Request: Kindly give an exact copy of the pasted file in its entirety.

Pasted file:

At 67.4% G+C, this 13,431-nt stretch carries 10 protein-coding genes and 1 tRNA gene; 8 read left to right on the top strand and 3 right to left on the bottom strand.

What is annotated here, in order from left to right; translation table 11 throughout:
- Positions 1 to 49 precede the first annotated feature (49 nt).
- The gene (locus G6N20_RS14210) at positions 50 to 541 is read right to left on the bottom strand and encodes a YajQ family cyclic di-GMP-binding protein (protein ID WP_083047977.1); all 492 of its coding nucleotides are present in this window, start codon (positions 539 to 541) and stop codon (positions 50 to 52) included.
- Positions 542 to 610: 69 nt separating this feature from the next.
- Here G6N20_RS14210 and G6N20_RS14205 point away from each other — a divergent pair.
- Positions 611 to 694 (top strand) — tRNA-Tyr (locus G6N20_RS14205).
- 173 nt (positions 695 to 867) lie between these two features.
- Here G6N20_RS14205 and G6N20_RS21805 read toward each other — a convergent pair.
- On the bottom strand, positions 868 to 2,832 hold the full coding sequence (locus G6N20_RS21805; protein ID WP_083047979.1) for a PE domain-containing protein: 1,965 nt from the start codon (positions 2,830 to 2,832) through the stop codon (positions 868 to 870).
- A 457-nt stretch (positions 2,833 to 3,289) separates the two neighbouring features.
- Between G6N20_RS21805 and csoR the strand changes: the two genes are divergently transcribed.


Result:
At 67.4% G+C, this 13,431-nt stretch carries 10 protein-coding genes and 1 tRNA gene; 8 read left to right on the top strand and 3 right to left on the bottom strand.

What is annotated here, in order from left to right; translation table 11 throughout:
- Positions 1 to 49 precede the first annotated feature (49 nt).
- The gene (locus G6N20_RS14210) at positions 50 to 541 is read right to left on the bottom strand and encodes a YajQ family cyclic di-GMP-binding protein (protein ID WP_083047977.1); all 492 of its coding nucleotides are present in this window, start codon (positions 539 to 541) and stop codon (positions 50 to 52) included.
- Positions 542 to 610: 69 nt separating this feature from the next.
- Here G6N20_RS14210 and G6N20_RS14205 point away from each other — a divergent pair.
- Positions 611 to 694 (top strand) — tRNA-Tyr (locus G6N20_RS14205).
- 173 nt (positions 695 to 867) lie between these two features.
- Here G6N20_RS14205 and G6N20_RS21805 read toward each other — a convergent pair.
- On the bottom strand, positions 868 to 2,832 hold the full coding sequence (locus G6N20_RS21805; protein ID WP_083047979.1) for a PE domain-containing protein: 1,965 nt from the start codon (positions 2,830 to 2,832) through the stop codon (positions 868 to 870).
- A 457-nt stretch (positions 2,833 to 3,289) separates the two neighbouring features.
- Between G6N20_RS21805 and csoR the strand changes: the two genes are divergently transcribed.